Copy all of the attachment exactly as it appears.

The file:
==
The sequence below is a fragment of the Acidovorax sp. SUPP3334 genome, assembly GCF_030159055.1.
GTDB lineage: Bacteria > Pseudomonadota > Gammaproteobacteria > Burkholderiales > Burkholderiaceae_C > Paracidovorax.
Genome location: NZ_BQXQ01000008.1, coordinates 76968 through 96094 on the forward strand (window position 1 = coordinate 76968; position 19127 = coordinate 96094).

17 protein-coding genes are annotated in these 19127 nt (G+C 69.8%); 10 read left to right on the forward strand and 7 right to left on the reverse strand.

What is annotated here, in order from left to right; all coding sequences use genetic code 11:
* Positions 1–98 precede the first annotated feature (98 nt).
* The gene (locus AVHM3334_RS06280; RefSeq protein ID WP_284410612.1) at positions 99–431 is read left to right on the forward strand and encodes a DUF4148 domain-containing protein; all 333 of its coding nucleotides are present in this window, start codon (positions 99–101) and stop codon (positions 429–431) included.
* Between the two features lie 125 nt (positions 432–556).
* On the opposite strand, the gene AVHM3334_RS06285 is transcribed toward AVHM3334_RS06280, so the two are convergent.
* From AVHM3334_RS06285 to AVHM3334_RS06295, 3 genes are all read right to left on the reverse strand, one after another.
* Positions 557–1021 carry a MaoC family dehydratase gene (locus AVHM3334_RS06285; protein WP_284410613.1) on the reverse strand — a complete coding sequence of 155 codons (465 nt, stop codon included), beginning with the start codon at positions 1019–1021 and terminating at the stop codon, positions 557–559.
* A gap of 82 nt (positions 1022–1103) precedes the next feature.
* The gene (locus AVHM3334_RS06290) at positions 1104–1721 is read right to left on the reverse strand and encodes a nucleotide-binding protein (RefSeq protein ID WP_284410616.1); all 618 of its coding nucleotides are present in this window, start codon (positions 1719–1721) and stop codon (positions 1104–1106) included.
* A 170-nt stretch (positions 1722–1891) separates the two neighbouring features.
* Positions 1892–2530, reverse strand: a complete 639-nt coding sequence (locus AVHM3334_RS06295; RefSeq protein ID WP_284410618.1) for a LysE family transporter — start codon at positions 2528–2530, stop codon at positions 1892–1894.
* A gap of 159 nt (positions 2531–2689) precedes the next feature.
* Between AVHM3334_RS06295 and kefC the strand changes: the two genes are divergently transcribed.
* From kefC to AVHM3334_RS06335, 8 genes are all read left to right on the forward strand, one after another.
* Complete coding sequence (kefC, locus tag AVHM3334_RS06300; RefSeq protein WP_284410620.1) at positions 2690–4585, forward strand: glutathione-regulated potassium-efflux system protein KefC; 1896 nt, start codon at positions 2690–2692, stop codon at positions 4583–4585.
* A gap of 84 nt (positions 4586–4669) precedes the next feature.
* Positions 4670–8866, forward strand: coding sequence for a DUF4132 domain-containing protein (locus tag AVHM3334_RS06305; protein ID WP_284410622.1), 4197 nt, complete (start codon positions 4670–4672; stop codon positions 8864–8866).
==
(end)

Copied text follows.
The sequence below is a fragment of the Acidovorax sp. SUPP3334 genome, assembly GCF_030159055.1.
GTDB lineage: Bacteria > Pseudomonadota > Gammaproteobacteria > Burkholderiales > Burkholderiaceae_C > Paracidovorax.
Genome location: NZ_BQXQ01000008.1, coordinates 76968 through 96094 on the forward strand (window position 1 = coordinate 76968; position 19127 = coordinate 96094).

17 protein-coding genes are annotated in these 19127 nt (G+C 69.8%); 10 read left to right on the forward strand and 7 right to left on the reverse strand.

What is annotated here, in order from left to right; all coding sequences use genetic code 11:
* Positions 1–98 precede the first annotated feature (98 nt).
* The gene (locus AVHM3334_RS06280; RefSeq protein ID WP_284410612.1) at positions 99–431 is read left to right on the forward strand and encodes a DUF4148 domain-containing protein; all 333 of its coding nucleotides are present in this window, start codon (positions 99–101) and stop codon (positions 429–431) included.
* Between the two features lie 125 nt (positions 432–556).
* On the opposite strand, the gene AVHM3334_RS06285 is transcribed toward AVHM3334_RS06280, so the two are convergent.
* From AVHM3334_RS06285 to AVHM3334_RS06295, 3 genes are all read right to left on the reverse strand, one after another.
* Positions 557–1021 carry a MaoC family dehydratase gene (locus AVHM3334_RS06285; protein WP_284410613.1) on the reverse strand — a complete coding sequence of 155 codons (465 nt, stop codon included), beginning with the start codon at positions 1019–1021 and terminating at the stop codon, positions 557–559.
* A gap of 82 nt (positions 1022–1103) precedes the next feature.
* The gene (locus AVHM3334_RS06290) at positions 1104–1721 is read right to left on the reverse strand and encodes a nucleotide-binding protein (RefSeq protein ID WP_284410616.1); all 618 of its coding nucleotides are present in this window, start codon (positions 1719–1721) and stop codon (positions 1104–1106) included.
* A 170-nt stretch (positions 1722–1891) separates the two neighbouring features.
* Positions 1892–2530, reverse strand: a complete 639-nt coding sequence (locus AVHM3334_RS06295; RefSeq protein ID WP_284410618.1) for a LysE family transporter — start codon at positions 2528–2530, stop codon at positions 1892–1894.
* A gap of 159 nt (positions 2531–2689) precedes the next feature.
* Between AVHM3334_RS06295 and kefC the strand changes: the two genes are divergently transcribed.
* From kefC to AVHM3334_RS06335, 8 genes are all read left to right on the forward strand, one after another.
* Complete coding sequence (kefC, locus tag AVHM3334_RS06300; RefSeq protein WP_284410620.1) at positions 2690–4585, forward strand: glutathione-regulated potassium-efflux system protein KefC; 1896 nt, start codon at positions 2690–2692, stop codon at positions 4583–4585.
* A gap of 84 nt (positions 4586–4669) precedes the next feature.
* Positions 4670–8866, forward strand: coding sequence for a DUF4132 domain-containing protein (locus tag AVHM3334_RS06305; protein ID WP_284410622.1), 4197 nt, complete (start codon positions 4670–4672; stop codon positions 8864–8866).